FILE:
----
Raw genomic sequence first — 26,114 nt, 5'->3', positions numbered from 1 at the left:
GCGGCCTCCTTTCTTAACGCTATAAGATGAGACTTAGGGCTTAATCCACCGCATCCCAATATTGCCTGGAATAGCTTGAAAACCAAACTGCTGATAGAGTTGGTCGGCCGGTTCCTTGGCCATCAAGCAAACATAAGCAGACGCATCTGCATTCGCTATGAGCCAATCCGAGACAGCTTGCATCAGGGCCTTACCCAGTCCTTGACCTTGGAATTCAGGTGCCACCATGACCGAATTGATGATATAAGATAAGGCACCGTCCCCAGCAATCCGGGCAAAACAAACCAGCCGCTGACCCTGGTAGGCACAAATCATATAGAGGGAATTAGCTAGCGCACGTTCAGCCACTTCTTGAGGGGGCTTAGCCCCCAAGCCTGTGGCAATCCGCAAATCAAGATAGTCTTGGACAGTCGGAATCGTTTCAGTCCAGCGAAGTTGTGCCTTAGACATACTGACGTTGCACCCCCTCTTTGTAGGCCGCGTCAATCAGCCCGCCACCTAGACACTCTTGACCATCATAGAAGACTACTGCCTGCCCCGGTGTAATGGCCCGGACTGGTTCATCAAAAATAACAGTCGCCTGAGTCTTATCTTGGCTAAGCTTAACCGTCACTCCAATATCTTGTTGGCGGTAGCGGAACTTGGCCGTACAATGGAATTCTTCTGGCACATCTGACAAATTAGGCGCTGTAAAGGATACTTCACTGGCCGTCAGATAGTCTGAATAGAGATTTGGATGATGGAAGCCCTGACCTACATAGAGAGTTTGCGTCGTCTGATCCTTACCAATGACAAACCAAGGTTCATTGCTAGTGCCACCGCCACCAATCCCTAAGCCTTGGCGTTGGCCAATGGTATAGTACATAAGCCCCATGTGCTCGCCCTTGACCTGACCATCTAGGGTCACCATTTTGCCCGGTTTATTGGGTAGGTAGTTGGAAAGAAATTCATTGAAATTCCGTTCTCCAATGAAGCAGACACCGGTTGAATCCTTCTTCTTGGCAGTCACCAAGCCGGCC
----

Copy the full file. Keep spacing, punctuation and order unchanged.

Raw genomic sequence first — 26,114 nt, 5'->3', positions numbered from 1 at the left:
GCGGCCTCCTTTCTTAACGCTATAAGATGAGACTTAGGGCTTAATCCACCGCATCCCAATATTGCCTGGAATAGCTTGAAAACCAAACTGCTGATAGAGTTGGTCGGCCGGTTCCTTGGCCATCAAGCAAACATAAGCAGACGCATCTGCATTCGCTATGAGCCAATCCGAGACAGCTTGCATCAGGGCCTTACCCAGTCCTTGACCTTGGAATTCAGGTGCCACCATGACCGAATTGATGATATAAGATAAGGCACCGTCCCCAGCAATCCGGGCAAAACAAACCAGCCGCTGACCCTGGTAGGCACAAATCATATAGAGGGAATTAGCTAGCGCACGTTCAGCCACTTCTTGAGGGGGCTTAGCCCCCAAGCCTGTGGCAATCCGCAAATCAAGATAGTCTTGGACAGTCGGAATCGTTTCAGTCCAGCGAAGTTGTGCCTTAGACATACTGACGTTGCACCCCCTCTTTGTAGGCCGCGTCAATCAGCCCGCCACCTAGACACTCTTGACCATCATAGAAGACTACTGCCTGCCCCGGTGTAATGGCCCGGACTGGTTCATCAAAAATAACAGTCGCCTGAGTCTTATCTTGGCTAAGCTTAACCGTCACTCCAATATCTTGTTGGCGGTAGCGGAACTTGGCCGTACAATGGAATTCTTCTGGCACATCTGACAAATTAGGCGCTGTAAAGGATACTTCACTGGCCGTCAGATAGTCTGAATAGAGATTTGGATGATGGAAGCCCTGACCTACATAGAGAGTTTGCGTCGTCTGATCCTTACCAATGACAAACCAAGGTTCATTGCTAGTGCCACCGCCACCAATCCCTAAGCCTTGGCGTTGGCCAATGGTATAGTACATAAGCCCCATGTGCTCGCCCTTGACCTGACCATCTAGGGTCACCATTTTGCCCGGTTTATTGGGTAGGTAGTTGGAAAGAAATTCATTGAAATTCCGTTCTCCAATGAAGCAGACACCGGTTGAATCCTTCTTCTTGGCAGTCACCAAGCCGGCC